Category Archives: MDS

Harappa Genome Similarity MDS/Dendrogram

I computed the IBS similarity matrix for the Harappa participants HRP0001 to HRP0080 over 500,000 SNPs. This is exactly the same thing as the genome-wide gene comparison at 23andme.

Then, I converted the similarity matrix to a dissimilarity/distance matrix with the standard formula:

dij = sqrt(2 - 2 * sij)

where sij is the similarity between individuals i and j and dij is the distance/dissimilarity between the two.

Using the dissimilarity matrix, I classified all the participants (excluding close relatives) using hierarchical clustering with complete linkage. You can see the dendrogram below.

Then I used the same dissimilarity matrix to calculate 6-dimensional MDS. You can see the MDS plots below. The numbers on the plots are your Harappa IDs.

MDS Dimensions 1 & 2:

MDS Dimensions 3 & 4:

MDS Dimensions 5 & 6:

As you can see I (HRP0001) and my sister (HRP0035) are far away in the first four dimensions.

I'll let you guys speculate on what each dimension represents.

Now why create an MDS this way instead of directly using Plink's MDS functionality? Well, I needed to check if I could do it using only the similarity matrix because that would be really useful for something else. Tune in on my other blog for more later this week.

Related Reading:

Ref 2 South Asians + Harappa MDS Clusters

Why do MDS clusters when we already did PCA-based clustering for this data?

You guys probably know about Dienekes' Clusters Galore approach. The way it works is that varying the number of MDS dimensions used you compute the number of clusters inferred (done using Mclust) and use the number of MDS dimensions which give you the maximum number of clusters.

This sounded a little unsatisfactory for me. So I ran an experiment. I computed 100 MDS dimensions for the samples in this dataset which includes South Asians from Reference II as well as 38 Harappa participants. Then I kept 2,3,4,...,100 dimensions and ran NNClean (to get initial noise/outlier estimate) and Mclust on them.

This first graph shows the number of outliers NNclean computed from 586 samples.

Things go crazy with NNclean when 64 or more MDS dimensions are retained since it considers most of the samples to be noise then.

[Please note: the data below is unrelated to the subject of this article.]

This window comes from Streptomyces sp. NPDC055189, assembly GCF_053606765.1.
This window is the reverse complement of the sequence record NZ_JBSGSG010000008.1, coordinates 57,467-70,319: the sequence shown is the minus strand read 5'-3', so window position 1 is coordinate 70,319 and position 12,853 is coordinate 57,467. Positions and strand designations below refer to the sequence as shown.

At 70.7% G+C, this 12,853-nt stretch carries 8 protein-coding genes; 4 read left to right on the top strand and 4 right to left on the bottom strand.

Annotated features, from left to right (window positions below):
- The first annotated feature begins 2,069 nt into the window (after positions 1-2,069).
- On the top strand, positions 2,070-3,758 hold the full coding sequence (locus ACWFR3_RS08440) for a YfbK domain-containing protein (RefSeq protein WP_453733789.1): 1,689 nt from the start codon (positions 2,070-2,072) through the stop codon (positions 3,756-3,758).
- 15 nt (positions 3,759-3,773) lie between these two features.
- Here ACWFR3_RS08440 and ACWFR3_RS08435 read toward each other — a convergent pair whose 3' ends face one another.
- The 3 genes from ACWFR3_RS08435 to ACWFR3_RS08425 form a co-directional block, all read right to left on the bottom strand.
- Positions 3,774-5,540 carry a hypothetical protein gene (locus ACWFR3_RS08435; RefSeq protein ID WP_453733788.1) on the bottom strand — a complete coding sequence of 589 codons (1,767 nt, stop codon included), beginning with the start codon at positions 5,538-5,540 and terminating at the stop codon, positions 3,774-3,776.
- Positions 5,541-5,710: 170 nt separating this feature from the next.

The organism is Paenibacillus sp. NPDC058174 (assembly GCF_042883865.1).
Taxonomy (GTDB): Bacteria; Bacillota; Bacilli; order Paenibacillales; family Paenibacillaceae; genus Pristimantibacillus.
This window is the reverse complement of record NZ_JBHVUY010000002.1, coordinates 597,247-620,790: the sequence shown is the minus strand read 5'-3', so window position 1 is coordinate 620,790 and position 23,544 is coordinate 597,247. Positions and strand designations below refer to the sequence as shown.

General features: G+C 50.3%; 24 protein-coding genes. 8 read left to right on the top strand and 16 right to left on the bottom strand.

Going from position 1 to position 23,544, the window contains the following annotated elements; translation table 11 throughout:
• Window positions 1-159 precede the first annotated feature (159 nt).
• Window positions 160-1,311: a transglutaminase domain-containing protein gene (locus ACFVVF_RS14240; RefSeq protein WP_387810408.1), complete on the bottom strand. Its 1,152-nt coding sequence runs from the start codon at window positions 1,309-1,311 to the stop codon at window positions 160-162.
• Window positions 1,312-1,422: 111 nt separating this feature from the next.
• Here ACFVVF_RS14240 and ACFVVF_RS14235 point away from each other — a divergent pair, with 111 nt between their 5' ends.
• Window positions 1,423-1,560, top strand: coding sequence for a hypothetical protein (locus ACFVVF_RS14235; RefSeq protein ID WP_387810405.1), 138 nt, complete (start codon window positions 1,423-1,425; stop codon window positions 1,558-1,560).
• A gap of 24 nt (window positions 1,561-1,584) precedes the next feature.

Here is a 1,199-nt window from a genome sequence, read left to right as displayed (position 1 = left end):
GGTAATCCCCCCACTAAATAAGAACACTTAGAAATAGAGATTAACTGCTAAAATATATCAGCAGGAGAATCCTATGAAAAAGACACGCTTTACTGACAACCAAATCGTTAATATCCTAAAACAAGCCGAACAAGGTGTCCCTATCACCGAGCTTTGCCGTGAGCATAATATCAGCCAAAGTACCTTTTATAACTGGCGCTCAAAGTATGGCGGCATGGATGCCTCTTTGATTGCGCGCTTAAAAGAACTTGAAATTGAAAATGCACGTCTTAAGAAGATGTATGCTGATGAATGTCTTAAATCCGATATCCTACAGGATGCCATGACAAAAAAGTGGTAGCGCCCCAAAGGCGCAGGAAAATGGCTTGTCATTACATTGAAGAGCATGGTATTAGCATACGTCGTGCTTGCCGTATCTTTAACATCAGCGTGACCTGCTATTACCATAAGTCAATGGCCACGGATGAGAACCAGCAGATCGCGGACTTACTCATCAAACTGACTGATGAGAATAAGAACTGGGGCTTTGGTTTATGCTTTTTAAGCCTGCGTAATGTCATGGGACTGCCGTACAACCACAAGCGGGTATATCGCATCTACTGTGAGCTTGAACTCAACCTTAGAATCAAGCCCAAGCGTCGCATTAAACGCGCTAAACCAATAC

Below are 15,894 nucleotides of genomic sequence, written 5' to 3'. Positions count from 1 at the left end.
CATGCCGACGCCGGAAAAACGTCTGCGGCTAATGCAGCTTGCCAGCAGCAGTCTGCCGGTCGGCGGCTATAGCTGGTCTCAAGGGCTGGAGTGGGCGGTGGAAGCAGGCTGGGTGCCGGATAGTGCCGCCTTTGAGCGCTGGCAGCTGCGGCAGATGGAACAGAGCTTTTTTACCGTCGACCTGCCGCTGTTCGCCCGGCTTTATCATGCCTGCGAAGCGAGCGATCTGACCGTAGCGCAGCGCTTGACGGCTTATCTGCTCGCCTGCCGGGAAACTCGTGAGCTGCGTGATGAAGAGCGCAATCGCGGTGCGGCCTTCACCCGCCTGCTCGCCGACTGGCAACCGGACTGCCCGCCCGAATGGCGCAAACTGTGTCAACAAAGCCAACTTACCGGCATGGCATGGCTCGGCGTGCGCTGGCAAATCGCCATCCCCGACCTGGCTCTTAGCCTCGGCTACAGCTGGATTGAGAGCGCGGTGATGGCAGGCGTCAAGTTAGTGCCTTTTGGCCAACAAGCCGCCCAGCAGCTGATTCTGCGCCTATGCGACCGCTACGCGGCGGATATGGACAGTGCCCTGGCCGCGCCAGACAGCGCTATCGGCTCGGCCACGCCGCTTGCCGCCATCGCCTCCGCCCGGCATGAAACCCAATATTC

Now let's look at the number of outliers identified after Mclust's clustering procedure.

This shows us that probably somewhere between 8 and 65 MDS dimensions might be useful to keep.

Finally, a plot of the number of clusters inferred by Mclust versus the number of MDS dimensions used.

There are two big jumps here to consider. One is around 12 MDS dimensions and the other after 52. So we are looking at an optimum number of MDS dimensions between 12 and 52. However, in that range, the number of clusters computed is fairly noisy between 18 and 26. The only pattern I can discern with some smoothed fitting is that we should likely be looking at somewhere between 20 and 30 MDS dimensions.

But why choose the maximum number of clusters (26 clusters when 24 MDS dimensions are kept)? That could be the result of noise too.

Is there some other way to figure out what are the significant number of MDS dimensions to keep for population structure? It turns out there is. Patterson, Price and Reich proposed Tracy-Widom statistics for Principal Component Analysis in their paper "Population Structure and Eigenanalysis". We also know that the MDS analysis we are performing is the classical metric MDS which is in some ways equivalent to a PCA. Looking at the Tracy Widom stats then, we see that about 25 eigenvalues are significant. Thus, keeping 24 MDS dimensions to maximum the number of clusters seems defensible.

Finally, here are the clustering results.

Related Reading:

Ref1 South Asian + Harappa MDS MClust

Now I am going nuts on this dataset consisting of South Asians (minus Kalash and Hazara) from Reference I and some Harappa participants, but I promise this is the last item on this specific data. I will however do similar analyses some time after integrating all the new South Asian samples I have gotten (via project participation as well as from research data).

I ran MDS on the data in Plink and then retaining various number of MDS dimensions, ran MClust on it. This is what Dienekes calls Clusters Galore.

Here are the plots of the MDS, two dimensions at a time.

The graph of number of MDS dimensions retained versus optimum number of clusters computed by Mclust is as follows:

The maximum number of clusters (28) are inferred with 8 MDS dimensions. So I posted the clustering results for 8 MDS dimensions + 28 clusters.

Some observations on the clusters:

  1. 56 of the 62 Gujaratis are in cluster CL1 and the remaining 6 are in CL5. Both are Gujarati-only clusters. Let's see where the Harappa Gujaratis fall next time I do this analysis,
  2. CL2 has an Andhra Reddy, Caribbean Indians, a Keralan, a few Gujaratis-B, and a third of the Singapore Indians.
  3. Gujaratis-B are a varied lot spread out into CL3, CL7, CL2, CL8, CL4, CL6, and CL15, but half are in CL3.
  4. CL6 has a lot of the South Indian Brahmins
  5. Burusho are isolated
  6. Punjabis from the project seem to be divided among CL7, CL8 and CL15.

I also posted the results for 20 MDS dimensions resulting in 21 clusters.

Related Reading: